The landscape is bleak. Across the district, only 2 in 10 African American students are proficient in math, while only 3 in 10 are proficient in the language arts. Math educator Dr. Michael Batie has meticulously documented Black students’ math outcomes in every LAUSD school with a significant African American population. Commenting on the potentially disastrous impact of the pandemic, he notes, “We were at an 85% failure rate in 2019. By 2021 we may be looking at a 100% failure rate in math.”
Over the past twenty years, the district has passed resolution after resolution after resolution to “redress” inequitable academic conditions for Black students. Millions of dollars have flowed into programs, trainings, and consultancies with little long term impact. Hence, for Batie and some Black parents, working within the corrupt district is a dead end. In their view, breaking away from the district is the only viable solution for Black student success.
Despite years of community organizing and resistance against racist teaching practices, deeply ingrained cultural stereotypes about Black student aptitude continue to play an insidious role in African American academic outcomes. As I wrote in the 2011 article “LAUSD’s Apartheid Hall of Shame,” “From South L.A. to the Westside to the Valley the implication is the same—Black students… need to be controlled, neutralized, and heavily policed to maintain the institutional ‘sanity’ of ‘chaotic’ urban schools.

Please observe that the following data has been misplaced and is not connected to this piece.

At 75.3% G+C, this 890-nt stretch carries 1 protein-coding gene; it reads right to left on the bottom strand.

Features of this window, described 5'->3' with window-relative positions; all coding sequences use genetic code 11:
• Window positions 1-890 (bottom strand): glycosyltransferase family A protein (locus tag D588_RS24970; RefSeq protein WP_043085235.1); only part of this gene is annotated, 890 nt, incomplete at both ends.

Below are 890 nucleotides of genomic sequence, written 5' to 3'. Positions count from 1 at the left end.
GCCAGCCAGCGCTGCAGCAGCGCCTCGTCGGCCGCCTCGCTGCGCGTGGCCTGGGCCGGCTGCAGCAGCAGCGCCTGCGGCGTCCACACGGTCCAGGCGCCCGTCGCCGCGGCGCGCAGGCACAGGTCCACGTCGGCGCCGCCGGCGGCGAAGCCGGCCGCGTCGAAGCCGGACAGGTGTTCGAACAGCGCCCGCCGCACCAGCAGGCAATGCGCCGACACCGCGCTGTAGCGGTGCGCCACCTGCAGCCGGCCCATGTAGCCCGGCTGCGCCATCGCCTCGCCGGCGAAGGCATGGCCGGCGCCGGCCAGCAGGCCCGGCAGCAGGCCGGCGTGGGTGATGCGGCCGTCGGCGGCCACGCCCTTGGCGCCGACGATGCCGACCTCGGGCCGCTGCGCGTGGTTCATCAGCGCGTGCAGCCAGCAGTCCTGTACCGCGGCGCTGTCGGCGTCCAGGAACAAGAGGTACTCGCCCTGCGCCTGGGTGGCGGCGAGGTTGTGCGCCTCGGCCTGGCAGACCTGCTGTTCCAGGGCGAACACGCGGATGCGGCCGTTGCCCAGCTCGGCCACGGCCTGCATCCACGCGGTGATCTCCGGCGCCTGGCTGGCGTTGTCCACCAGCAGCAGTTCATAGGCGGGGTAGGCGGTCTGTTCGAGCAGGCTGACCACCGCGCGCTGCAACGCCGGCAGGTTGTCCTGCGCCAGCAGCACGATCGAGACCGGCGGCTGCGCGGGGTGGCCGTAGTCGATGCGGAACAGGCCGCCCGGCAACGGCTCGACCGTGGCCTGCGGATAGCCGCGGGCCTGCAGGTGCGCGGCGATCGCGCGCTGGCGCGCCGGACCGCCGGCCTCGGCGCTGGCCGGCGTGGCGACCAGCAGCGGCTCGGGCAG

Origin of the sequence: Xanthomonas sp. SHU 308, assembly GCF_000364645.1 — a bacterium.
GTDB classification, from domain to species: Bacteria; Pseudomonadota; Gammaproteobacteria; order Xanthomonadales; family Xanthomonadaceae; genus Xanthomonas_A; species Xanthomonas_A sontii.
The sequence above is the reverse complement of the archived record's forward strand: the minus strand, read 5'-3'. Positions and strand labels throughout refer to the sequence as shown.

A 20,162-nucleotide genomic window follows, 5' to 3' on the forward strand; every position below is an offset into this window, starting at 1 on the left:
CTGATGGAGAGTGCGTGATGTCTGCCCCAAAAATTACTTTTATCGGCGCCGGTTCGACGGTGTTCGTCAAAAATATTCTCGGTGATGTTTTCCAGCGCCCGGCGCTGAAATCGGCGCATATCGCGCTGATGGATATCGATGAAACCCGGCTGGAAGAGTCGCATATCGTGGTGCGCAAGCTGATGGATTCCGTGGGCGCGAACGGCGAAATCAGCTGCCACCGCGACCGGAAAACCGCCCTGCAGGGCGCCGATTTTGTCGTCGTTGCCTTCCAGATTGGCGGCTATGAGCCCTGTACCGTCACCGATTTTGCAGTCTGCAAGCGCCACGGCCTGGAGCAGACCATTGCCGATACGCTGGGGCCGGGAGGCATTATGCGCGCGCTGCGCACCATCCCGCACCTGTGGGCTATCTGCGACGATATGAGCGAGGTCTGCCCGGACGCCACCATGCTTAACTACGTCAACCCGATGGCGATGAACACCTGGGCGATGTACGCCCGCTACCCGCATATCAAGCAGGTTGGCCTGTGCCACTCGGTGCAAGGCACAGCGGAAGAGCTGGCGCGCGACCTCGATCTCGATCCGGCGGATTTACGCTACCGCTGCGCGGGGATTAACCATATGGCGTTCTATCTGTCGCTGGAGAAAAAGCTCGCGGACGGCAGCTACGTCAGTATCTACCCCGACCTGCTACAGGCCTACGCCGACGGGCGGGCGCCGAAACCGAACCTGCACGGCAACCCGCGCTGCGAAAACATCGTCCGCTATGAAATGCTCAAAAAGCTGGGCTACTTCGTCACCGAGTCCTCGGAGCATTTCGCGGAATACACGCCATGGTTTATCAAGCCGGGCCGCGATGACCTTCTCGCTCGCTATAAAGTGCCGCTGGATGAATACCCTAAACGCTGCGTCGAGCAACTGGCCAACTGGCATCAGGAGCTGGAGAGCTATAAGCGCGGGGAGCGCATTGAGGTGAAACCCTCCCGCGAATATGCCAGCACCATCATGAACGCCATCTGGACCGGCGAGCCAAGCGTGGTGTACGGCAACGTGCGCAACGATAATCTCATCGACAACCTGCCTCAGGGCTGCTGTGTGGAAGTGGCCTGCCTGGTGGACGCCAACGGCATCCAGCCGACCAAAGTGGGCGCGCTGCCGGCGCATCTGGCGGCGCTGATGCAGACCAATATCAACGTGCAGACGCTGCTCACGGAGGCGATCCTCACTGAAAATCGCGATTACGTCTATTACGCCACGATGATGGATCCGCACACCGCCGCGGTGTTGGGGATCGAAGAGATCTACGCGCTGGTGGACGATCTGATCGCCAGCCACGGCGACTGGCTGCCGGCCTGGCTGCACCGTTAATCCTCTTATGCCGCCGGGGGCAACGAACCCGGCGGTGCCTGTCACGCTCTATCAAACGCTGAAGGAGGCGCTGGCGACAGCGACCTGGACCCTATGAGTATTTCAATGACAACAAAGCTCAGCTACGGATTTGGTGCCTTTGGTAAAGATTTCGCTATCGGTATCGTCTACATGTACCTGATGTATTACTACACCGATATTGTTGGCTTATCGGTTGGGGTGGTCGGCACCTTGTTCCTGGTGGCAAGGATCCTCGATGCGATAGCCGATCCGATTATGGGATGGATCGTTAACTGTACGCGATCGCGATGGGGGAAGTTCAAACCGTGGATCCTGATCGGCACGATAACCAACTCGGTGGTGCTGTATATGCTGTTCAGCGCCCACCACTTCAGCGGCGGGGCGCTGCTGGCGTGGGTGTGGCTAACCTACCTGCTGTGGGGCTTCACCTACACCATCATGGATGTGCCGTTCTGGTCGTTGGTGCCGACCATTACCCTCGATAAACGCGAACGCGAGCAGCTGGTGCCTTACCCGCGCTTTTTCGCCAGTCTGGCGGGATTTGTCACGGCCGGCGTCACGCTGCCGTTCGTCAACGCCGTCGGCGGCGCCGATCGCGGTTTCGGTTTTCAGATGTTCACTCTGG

In a recent discussion about adult perceptions, one of my students commented that some teachers appear to be ‘scared’ of Black students.” If Black students are taught by faculty and administrators who believe that “scary” Black youth aren’t as intellectually capable in STEM disciplines as Asian, white or Latinx students, then they will continue to be shut out of gifted and talented programs, honors classes, AP classes and IB (International Baccalaureate) classes. AP and IB classes are especially segregated by race.